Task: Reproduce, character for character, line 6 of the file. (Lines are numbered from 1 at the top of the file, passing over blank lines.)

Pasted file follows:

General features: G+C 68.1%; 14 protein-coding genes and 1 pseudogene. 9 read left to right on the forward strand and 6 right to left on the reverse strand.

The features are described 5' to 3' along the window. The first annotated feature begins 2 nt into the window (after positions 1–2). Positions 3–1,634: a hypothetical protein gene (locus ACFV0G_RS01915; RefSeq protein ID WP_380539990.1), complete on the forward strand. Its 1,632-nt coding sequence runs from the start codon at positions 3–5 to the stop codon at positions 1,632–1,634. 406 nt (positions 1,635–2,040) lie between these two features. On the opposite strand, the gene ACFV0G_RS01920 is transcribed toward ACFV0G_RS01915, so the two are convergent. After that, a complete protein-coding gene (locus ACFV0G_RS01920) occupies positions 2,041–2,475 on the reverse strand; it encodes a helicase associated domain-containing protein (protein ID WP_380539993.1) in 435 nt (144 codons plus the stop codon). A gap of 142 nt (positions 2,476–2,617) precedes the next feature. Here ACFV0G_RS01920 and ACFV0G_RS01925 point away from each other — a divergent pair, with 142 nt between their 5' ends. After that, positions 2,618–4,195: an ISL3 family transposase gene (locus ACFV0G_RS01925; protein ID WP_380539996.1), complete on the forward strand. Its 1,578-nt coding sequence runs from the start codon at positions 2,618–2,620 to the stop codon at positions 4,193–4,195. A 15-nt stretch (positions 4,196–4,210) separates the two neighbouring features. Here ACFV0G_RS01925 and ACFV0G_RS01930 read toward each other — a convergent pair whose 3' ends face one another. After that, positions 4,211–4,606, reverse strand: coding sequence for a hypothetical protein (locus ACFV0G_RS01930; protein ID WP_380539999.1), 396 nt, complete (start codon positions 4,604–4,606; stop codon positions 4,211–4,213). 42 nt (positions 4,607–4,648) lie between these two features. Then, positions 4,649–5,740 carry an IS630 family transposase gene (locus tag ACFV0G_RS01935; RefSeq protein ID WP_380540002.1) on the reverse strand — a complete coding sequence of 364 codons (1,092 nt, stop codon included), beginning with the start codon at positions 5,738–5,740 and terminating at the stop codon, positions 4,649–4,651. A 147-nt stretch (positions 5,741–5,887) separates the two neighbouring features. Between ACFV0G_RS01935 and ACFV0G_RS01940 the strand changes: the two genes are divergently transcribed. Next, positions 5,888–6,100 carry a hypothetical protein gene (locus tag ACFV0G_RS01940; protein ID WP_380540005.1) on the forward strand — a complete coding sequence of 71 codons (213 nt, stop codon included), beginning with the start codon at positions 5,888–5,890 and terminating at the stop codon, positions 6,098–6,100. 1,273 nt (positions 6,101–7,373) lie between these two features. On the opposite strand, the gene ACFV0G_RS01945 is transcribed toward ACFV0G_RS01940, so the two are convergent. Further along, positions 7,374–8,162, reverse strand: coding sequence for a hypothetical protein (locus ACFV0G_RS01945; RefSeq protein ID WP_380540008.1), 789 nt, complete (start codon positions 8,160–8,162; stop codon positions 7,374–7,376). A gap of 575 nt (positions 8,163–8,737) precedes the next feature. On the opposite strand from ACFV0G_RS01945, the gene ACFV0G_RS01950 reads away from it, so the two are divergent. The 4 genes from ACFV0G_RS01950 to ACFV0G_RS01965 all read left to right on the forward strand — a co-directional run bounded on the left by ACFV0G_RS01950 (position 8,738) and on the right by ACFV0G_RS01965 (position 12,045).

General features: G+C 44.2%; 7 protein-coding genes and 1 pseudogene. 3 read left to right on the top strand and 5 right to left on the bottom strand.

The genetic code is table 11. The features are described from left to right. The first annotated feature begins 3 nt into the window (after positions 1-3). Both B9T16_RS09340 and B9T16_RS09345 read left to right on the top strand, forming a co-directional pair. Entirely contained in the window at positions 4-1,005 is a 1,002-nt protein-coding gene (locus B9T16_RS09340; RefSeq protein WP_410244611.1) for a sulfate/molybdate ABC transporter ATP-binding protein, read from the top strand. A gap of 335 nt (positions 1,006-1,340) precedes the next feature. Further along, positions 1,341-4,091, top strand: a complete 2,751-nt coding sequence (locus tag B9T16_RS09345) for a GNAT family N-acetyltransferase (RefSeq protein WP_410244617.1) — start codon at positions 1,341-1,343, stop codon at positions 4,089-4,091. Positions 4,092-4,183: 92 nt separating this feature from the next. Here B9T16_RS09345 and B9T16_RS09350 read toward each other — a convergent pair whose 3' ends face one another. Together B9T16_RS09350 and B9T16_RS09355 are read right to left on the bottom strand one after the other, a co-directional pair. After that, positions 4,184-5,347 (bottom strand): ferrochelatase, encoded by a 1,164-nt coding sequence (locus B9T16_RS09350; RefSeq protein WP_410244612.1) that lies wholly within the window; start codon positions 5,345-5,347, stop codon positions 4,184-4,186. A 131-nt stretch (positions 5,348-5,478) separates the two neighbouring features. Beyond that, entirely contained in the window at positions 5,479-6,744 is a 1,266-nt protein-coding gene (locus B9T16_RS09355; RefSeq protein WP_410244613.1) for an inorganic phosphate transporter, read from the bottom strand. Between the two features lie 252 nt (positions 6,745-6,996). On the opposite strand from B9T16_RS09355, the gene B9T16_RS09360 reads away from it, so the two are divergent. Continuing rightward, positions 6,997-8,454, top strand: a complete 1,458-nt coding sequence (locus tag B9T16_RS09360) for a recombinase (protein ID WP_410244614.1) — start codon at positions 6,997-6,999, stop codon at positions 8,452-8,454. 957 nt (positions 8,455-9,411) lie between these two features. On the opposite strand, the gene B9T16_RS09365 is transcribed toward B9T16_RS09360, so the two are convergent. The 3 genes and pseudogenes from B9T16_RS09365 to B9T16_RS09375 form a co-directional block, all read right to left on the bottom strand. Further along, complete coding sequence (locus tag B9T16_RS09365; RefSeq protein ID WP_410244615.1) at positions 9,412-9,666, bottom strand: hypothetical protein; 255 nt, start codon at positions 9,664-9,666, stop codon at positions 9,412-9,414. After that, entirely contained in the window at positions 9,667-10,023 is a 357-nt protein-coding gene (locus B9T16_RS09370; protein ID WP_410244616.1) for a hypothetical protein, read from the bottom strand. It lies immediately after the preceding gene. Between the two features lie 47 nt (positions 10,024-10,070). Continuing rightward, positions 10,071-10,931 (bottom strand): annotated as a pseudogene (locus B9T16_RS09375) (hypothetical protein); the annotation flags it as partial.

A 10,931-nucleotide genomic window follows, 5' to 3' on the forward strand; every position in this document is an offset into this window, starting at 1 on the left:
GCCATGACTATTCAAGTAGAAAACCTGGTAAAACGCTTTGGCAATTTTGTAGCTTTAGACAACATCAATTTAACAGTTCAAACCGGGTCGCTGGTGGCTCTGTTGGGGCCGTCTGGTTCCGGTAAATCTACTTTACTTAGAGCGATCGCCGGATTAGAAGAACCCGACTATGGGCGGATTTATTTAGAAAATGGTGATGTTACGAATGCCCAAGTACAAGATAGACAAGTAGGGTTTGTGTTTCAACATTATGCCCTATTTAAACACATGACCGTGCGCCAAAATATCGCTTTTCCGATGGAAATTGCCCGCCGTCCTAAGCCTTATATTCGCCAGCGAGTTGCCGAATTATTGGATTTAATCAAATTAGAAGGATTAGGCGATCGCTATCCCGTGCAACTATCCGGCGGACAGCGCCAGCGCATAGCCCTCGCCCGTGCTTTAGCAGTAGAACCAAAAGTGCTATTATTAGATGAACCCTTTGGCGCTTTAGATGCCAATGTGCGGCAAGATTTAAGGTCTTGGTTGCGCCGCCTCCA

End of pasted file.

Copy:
GCCATGACTATTCAAGTAGAAAACCTGGTAAAACGCTTTGGCAATTTTGTAGCTTTAGACAACATCAATTTAACAGTTCAAACCGGGTCGCTGGTGGCTCTGTTGGGGCCGTCTGGTTCCGGTAAATCTACTTTACTTAGAGCGATCGCCGGATTAGAAGAACCCGACTATGGGCGGATTTATTTAGAAAATGGTGATGTTACGAATGCCCAAGTACAAGATAGACAAGTAGGGTTTGTGTTTCAACATTATGCCCTATTTAAACACATGACCGTGCGCCAAAATATCGCTTTTCCGATGGAAATTGCCCGCCGTCCTAAGCCTTATATTCGCCAGCGAGTTGCCGAATTATTGGATTTAATCAAATTAGAAGGATTAGGCGATCGCTATCCCGTGCAACTATCCGGCGGACAGCGCCAGCGCATAGCCCTCGCCCGTGCTTTAGCAGTAGAACCAAAAGTGCTATTATTAGATGAACCCTTTGGCGCTTTAGATGCCAATGTGCGGCAAGATTTAAGGTCTTGGTTGCGCCGCCTCCA